Last October marked the 20th anniversary of Congress’s vote to authorize the 2003 Iraq War. Nearly a year later, the bipartisan effort to finally take that war authority off the books has reached a critical juncture.
The Senate made history by overwhelmingly passing legislation to repeal the 2002 Authorization for Use of Military Force Against Iraq (Iraq AUMF) in a bipartisan 66-30 vote in March 2023. Now, Speaker of the House Kevin McCarthy (R-Calif.) must bring the measure to a vote in the House and allow lawmakers to finalize this long overdue, common-sense step toward reclaiming their constitutional war powers and ending endless wars.
While advocates for repealing the 2002 Iraq AUMF were disappointed that the issue wasn’t taken up in the House as part of the annual defense policy bill over the summer, McCarthy assured lawmakers in July that the repeal effort would be “dealt with” in September. But as of right now, it remains unclear exactly how McCarthy plans to fulfill that commitment. The House Foreign Affairs Committee is set to hold a hearing on Thursday, Sept. 28, 2023, on AUMF reform after Reps. Ken Buck (R-Colo.) and Dean Phillips (D-Minn.) were appointed to lead broader war powers negotiations over the summer. While these negotiations present an important opportunity for Congress to examine the last 22 years of forever wars and rein in America’s military engagements, it’s crucial that the legislation to repeal the 2002 Iraq AUMF is decoupled from them.
Repealing this AUMF is an important and historic step in its own right. But as this process plays out, leaders in the House must not risk derailing the promising effort to finally repeal the 2002 Iraq AUMF by needlessly linking it to the broader war powers negotiations.
While this week’s hearing is also expected to address the 2002 Iraq AUMF, the House war powers negotiations have been focused largely on repealing and replacing the broader 2001 AUMF — the legal authorization passed days after the 9/11 attacks, which has been used to underpin America’s expansive post-9/11 counterterrorism military operations around the globe. As lawmakers confront this issue, they must seriously reckon with the costs and legacy of those wars and the failures of the United States’ war-based approach to counterterrorism. Rather than simply updating the 2001 AUMF, Congress should instead pass Rep. Barbara Lee’s (D-Calif.) bill to sunset it after eight months and turn the page on the forever wars once and for all.
Repealing this AUMF is an important and historic step in its own right. Congress owes it to the American people, and particularly to our servicemembers and veterans, to get it done. But as this process plays out, leaders in the House must not risk derailing the promising effort to finally repeal the 2002 Iraq AUMF by needlessly linking it to the broader war powers negotiations.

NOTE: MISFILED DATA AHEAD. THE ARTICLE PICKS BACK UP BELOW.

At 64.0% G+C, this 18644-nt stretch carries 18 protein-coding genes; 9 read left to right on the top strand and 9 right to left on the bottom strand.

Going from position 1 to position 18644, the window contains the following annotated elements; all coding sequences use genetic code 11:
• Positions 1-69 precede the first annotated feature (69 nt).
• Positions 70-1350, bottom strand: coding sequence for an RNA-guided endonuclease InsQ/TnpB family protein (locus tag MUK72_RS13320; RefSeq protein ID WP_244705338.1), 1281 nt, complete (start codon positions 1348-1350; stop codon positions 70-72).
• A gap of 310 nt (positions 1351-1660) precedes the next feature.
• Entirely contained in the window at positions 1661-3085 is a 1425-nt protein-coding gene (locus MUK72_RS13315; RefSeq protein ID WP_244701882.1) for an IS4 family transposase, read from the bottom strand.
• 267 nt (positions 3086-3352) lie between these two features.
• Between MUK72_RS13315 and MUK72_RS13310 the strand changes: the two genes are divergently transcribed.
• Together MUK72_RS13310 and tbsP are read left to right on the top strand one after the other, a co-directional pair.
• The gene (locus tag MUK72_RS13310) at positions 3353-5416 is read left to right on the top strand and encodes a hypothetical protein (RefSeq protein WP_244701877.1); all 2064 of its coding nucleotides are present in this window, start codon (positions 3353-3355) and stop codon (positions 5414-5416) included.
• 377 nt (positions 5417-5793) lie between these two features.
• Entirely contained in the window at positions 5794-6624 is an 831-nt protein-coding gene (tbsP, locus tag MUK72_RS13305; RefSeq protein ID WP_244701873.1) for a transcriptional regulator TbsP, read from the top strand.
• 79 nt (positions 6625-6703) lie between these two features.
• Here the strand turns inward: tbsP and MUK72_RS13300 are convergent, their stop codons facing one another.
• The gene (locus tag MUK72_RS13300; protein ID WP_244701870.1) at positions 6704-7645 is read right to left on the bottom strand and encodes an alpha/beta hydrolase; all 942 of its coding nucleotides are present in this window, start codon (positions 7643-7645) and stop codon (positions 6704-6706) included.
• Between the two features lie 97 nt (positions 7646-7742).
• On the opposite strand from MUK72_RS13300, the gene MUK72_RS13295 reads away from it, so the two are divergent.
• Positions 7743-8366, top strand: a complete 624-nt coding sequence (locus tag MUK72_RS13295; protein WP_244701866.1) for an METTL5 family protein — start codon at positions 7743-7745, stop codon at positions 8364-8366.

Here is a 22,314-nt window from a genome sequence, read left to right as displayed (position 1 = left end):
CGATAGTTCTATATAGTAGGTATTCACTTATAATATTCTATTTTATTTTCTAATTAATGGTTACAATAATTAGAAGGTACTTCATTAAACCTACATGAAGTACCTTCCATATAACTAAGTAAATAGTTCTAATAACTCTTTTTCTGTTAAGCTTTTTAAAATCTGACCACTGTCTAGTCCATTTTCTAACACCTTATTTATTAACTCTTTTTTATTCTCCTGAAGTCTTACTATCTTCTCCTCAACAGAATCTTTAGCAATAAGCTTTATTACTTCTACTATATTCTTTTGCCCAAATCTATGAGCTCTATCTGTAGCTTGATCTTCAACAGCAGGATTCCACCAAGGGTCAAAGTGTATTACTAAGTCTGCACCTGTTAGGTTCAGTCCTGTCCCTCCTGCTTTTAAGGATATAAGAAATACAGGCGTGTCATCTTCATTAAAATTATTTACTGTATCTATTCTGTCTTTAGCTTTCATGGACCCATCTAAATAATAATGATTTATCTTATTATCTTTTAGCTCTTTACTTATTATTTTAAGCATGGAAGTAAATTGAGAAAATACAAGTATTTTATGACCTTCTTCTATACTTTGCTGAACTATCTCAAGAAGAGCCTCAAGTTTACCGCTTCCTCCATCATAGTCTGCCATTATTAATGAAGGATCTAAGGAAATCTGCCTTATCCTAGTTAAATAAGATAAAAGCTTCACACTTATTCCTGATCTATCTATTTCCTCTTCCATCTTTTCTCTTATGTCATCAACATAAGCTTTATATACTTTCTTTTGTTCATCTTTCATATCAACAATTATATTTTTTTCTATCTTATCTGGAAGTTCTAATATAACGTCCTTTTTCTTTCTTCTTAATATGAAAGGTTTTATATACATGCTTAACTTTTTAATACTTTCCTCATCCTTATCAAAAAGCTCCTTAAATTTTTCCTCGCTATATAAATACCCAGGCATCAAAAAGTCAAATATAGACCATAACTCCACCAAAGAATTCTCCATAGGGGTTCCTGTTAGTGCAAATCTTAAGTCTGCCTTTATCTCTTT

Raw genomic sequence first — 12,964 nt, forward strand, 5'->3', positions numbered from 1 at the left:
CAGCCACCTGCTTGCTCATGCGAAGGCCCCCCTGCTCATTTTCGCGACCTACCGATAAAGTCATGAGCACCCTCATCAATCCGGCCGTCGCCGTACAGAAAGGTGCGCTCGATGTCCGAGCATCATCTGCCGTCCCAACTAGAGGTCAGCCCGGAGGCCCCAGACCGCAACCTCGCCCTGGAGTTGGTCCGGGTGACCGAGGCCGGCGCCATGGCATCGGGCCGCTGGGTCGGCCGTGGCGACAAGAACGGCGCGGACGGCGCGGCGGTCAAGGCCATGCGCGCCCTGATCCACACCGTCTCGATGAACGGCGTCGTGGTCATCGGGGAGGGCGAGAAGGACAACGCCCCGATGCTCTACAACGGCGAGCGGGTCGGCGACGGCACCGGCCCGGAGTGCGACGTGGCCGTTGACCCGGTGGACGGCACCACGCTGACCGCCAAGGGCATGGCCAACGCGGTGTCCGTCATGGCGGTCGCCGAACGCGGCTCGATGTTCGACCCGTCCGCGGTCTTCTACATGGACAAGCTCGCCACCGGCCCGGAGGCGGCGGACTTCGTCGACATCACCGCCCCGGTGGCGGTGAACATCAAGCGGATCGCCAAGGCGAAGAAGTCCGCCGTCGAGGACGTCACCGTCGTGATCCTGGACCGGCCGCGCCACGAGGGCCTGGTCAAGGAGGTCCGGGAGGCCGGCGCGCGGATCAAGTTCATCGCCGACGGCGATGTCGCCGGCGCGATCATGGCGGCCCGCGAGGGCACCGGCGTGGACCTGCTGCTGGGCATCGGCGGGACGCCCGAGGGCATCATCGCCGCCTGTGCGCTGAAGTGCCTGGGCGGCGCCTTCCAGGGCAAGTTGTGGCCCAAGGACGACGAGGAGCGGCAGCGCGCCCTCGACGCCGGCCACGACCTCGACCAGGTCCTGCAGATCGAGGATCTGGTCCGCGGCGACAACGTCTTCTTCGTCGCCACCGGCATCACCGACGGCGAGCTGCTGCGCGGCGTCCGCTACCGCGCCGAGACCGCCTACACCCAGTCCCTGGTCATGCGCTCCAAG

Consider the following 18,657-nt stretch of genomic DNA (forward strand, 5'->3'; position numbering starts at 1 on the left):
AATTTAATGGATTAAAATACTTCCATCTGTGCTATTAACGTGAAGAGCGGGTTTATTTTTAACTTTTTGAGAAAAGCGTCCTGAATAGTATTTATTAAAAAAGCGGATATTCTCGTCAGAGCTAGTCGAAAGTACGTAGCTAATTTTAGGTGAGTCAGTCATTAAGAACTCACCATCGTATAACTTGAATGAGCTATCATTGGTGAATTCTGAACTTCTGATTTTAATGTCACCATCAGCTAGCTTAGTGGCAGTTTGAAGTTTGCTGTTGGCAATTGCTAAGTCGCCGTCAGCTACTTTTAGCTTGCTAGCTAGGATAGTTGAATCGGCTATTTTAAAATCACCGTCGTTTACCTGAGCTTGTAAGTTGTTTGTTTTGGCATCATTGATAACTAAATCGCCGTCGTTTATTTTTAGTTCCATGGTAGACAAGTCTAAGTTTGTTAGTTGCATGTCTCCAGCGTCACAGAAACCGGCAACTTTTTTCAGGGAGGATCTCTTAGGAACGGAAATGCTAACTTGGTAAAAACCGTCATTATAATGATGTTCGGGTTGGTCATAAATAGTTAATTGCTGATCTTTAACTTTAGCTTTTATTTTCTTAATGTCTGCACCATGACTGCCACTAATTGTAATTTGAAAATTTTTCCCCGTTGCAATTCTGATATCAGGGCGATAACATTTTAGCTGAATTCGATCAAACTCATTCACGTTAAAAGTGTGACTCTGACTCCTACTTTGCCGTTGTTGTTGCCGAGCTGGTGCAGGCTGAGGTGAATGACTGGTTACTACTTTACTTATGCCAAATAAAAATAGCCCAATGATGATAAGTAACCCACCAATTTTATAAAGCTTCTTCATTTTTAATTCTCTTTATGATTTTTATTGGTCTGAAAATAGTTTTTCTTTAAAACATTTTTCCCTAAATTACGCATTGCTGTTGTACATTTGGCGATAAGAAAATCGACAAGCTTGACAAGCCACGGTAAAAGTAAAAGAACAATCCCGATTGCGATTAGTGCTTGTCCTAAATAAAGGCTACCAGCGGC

Now Is Better Than Never
The reasons for repealing the 2002 Iraq AUMF are numerous and clear. More than two decades after the invasion, the AUMF that authorized the Iraq War is not relied upon as the sole source of authority for any military operations. In 2022, then-Biden administration Deputy Secretary of State Wendy Sherman said that the authorization has “outlived its usefulness and should be repealed.” But repealing this authority is not merely a symbolic gesture or matter of legislative housekeeping. Allowing outdated war authorities to remain on the books is dangerous and undermines the crucial role Congress has in deciding when, where, and against whom the United States goes to war.
In 2020, the Trump administration used an expansive, highly dubious interpretation of the 2002 Iraq AUMF as part of its legal justification for the drone assassination of Iranian General Qasem Soleimani and brought the United States terrifyingly close to the brink of war with Iran. It also led to more than 100 servicemembers suffering traumatic brain injuries in a retaliatory attack. For as long as it remains on the books, the 2002 Iraq AUMF remains open to further such dangerous abuses.
In an ever-increasingly polarized climate in Washington, the legislation to repeal the 2002 Iraq AUMF presents a rare opportunity for Congress to demonstrate to the American people that it can still work in a bipartisan way to do its job. This legislation has previously passed in the House four separate times and currently has nearly 70 co-sponsors, including 26 Republicans. It’s also supported by President Joe Biden, leading veterans and military families groups, and a broad array of advocacy organizations across the political spectrum.
Congress made a disastrous mistake by voting to authorize the invasion of Iraq. The 2002 Iraq AUMF sparked a devastating conflict that resulted in the deaths of more than 126,000 Iraqi civilians and continues to impact the Iraqi people to this day. More than 20 years later, lawmakers now must seize the opportunity to repeal it.